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Piketty's book has been a smash because many people are worried about the slow rate of growth in the developed economies since the financial crisis. Many are also worried about rising inequality. Capital seems to offer an elegant way to explain both...He deserves huge credit for illuminating the distribution of income and wealth. -- Stephanie Flanders * The Guardian * Piketty's great achievement, and one possible reason for the enthusiastic reception of his book, is his effective empirical demonstration of a fact long denied by neoclassical economics and its champions throughout the world: markets, when left to their own devices, do not provide individuals with rewards that are proportional to their efforts and contributions towards producing goods and services, nor do they ensure the most optimal distribution of those goods and services. Instead, they tend to concentrate wealth in fewer and fewer hands, giving rise to what Piketty calls a system of 'patrimonial' capitalism in which a few major players derive disproportionate benefit simply by virtue of possessing high amounts of capital... As a work of economic history, and a source of data, it effectively demolishes mainstream myths about the ability of markets to combat inequality, reward effort and innovation, and deliver the greatest amount of good to the greatest number of people. At a point in time where slogans about the 1 per cent vs the 99pc abound, this book provides conclusive evidence in support of the idea that the modern-world economy is one that is inherently unjust and exploitative. -- Hassan Javid * Dawn * [A] seminal work on capitalism. -- Madan Sabnavis * Financial Express * Thomas Piketty's Capital in the 21st Century is arguably the most important popular economics book in recent memory. It will take its place among other classics in the field that have survived changing theoretical and political fashions, such as its namesake by Karl Marx (Das Kapital, 1867) or other ambitiously titled books such as John Maynard Keynes's The General Theory of Employment, Interest, and Money (1936). Anyone who wants to engage in an informed discussion about the economic landscape will have to read Piketty. -- Kate Bahn * Women's Review of Books * Belief in markets may be crumbling but as platoons of mercenaries, lawyers, accountants and management consultants continue to plunder the world's resources on behalf of unaccountable corporations, the tipping point has not yet been reached. Thomas Piketty's Capital in the Twenty-First Century shows how privateers use privatization, debt creation and capital inflation as a mechanism for rent extraction, with catastrophic consequences for public services. -- Allyson Pollock * Times Higher Education * Monumental...Translated beautifully by Arthur Goldhammer, [Capital in the Twenty-First Century]...smashed into the intellectual world with incredible force...But beyond the media phenomenon, how much substance was there? The answer is: a considerable amount. The book is important, first and foremost, because it brings together a vast trove of research by Piketty and others on the evolution of income and wealth over two centuries. One also has to admire the way Piketty marshals the data to create a sweeping historical narrative, in a style reminiscent of the great thinkers of the 19th century. -- Ben Chu * The Independent * The fundamental theme on the differences between returns to capital and returns to labor is one that Piketty has brought, quite properly, to the center of policy discussions. -- Stephen L. Carter * Bloomberg View * Marx believed that free markets produce inequality, social division and violence. Piketty appears to side with Marx, but this is deceptive. When Piketty talks about 'capital,' he means the kind of investments held by today's leisured rentier class whose money is tied up in property and pensions. Piketty argues that a free market overloaded with this kind of capital may or may not lead to anger and alienat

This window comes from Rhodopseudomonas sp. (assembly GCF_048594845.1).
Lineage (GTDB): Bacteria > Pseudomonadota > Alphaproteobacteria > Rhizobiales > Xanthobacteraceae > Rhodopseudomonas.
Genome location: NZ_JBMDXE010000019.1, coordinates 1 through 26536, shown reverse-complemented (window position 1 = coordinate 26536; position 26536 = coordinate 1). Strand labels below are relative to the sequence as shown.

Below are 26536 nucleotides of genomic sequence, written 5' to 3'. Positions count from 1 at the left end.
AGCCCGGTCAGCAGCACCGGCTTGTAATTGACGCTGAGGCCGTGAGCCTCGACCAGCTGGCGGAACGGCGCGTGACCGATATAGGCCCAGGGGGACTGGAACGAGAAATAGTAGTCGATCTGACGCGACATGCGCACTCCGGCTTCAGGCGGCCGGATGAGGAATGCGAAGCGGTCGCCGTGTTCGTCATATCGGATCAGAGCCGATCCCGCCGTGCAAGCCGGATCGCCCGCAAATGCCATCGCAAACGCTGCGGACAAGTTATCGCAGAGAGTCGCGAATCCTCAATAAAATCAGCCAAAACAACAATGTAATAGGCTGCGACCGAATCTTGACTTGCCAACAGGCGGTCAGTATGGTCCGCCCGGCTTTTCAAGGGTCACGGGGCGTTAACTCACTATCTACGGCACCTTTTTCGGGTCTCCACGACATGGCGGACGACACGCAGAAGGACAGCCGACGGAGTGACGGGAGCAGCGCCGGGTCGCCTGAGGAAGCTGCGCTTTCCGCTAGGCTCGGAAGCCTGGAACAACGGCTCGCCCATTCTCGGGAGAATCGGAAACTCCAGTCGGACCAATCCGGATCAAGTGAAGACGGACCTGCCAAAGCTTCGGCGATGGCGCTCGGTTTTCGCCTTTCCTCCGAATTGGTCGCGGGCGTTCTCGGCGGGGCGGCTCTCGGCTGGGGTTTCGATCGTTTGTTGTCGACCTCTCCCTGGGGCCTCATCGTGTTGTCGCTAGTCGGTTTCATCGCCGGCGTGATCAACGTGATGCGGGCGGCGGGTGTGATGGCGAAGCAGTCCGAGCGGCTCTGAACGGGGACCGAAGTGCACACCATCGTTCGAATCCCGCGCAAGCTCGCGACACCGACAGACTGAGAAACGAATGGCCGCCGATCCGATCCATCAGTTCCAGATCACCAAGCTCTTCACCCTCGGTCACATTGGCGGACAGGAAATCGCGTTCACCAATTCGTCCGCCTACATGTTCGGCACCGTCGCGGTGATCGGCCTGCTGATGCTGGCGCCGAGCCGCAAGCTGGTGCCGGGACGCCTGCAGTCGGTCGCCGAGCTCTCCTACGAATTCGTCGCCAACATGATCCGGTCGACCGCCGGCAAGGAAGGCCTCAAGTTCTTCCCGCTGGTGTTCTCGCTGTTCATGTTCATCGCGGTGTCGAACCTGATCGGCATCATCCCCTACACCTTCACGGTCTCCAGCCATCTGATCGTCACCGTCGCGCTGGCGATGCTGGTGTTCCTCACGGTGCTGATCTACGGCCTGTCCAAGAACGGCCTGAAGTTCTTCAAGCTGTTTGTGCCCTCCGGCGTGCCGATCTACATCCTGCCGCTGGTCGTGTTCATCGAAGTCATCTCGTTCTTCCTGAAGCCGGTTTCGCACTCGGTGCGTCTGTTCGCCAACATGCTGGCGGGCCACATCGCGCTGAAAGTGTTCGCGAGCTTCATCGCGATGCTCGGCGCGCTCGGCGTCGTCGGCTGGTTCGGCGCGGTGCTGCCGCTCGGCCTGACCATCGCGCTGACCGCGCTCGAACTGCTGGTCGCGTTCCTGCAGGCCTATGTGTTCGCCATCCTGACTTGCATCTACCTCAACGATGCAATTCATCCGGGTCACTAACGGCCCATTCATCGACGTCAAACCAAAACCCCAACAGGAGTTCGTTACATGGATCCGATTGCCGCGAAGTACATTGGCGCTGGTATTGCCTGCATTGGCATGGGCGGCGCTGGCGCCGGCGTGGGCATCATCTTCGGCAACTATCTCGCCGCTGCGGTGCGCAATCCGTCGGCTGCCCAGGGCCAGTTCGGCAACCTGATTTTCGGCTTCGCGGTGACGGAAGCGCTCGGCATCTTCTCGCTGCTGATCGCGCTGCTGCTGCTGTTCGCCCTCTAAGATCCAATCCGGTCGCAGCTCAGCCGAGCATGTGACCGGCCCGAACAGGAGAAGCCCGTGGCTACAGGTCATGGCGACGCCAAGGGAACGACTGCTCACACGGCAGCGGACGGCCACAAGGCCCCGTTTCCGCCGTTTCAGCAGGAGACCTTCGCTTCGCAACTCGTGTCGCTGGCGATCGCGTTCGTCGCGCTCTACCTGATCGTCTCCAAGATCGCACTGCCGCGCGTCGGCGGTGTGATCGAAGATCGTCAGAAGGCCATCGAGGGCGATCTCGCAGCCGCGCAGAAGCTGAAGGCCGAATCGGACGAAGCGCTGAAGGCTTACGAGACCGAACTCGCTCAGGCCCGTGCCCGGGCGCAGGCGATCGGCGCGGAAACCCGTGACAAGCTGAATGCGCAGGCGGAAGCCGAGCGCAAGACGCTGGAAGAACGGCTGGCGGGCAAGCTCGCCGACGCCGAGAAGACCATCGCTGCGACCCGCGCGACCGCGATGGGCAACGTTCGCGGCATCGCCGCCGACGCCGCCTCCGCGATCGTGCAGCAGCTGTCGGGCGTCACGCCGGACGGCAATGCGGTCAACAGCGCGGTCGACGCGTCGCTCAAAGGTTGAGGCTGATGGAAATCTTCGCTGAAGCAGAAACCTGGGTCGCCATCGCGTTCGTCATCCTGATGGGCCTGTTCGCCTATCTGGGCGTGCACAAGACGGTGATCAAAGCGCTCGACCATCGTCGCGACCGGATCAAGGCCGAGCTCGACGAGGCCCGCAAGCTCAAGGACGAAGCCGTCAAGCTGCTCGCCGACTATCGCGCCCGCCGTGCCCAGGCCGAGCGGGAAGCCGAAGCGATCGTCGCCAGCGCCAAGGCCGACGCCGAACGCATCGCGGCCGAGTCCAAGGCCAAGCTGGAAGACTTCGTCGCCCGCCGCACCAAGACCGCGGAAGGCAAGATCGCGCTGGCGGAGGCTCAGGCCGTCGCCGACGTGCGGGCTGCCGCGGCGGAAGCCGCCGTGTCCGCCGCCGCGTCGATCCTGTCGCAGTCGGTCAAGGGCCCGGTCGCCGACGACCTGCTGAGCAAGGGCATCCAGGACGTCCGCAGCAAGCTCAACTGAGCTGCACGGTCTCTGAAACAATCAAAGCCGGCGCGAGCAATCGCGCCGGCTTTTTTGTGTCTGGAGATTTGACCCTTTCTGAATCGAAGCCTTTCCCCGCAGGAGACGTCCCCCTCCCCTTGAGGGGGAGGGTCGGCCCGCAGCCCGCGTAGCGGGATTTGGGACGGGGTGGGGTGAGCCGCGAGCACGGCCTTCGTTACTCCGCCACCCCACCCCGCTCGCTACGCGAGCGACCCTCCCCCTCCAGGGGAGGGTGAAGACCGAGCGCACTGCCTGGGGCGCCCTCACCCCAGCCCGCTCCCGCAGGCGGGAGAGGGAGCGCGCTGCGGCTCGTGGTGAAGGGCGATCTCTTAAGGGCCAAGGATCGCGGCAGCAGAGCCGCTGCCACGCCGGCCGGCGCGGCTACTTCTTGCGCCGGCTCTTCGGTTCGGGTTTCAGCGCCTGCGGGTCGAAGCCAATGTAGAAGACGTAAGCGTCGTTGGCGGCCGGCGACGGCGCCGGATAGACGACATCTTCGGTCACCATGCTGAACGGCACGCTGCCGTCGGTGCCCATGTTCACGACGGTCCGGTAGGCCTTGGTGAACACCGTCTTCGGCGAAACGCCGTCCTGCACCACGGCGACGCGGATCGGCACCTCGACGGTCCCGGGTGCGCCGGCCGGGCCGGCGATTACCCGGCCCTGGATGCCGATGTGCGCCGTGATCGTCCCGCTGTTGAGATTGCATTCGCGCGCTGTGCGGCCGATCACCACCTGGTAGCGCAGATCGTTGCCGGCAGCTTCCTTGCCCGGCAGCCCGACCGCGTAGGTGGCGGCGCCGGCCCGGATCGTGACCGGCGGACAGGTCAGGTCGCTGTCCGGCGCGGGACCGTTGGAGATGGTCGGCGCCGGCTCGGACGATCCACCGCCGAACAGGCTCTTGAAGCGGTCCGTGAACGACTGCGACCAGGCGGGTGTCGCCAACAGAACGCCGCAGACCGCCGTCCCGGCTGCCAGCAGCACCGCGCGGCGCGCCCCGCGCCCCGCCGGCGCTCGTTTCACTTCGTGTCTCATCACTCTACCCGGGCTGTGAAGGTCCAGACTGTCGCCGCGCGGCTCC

Övrig information

Thomas Piketty is Director of Studies at L'Ecole des Hautes Etudes en Sciences Sociales and Professor at the Paris School of Economics. He is the author of Capital in the Twenty-First Century.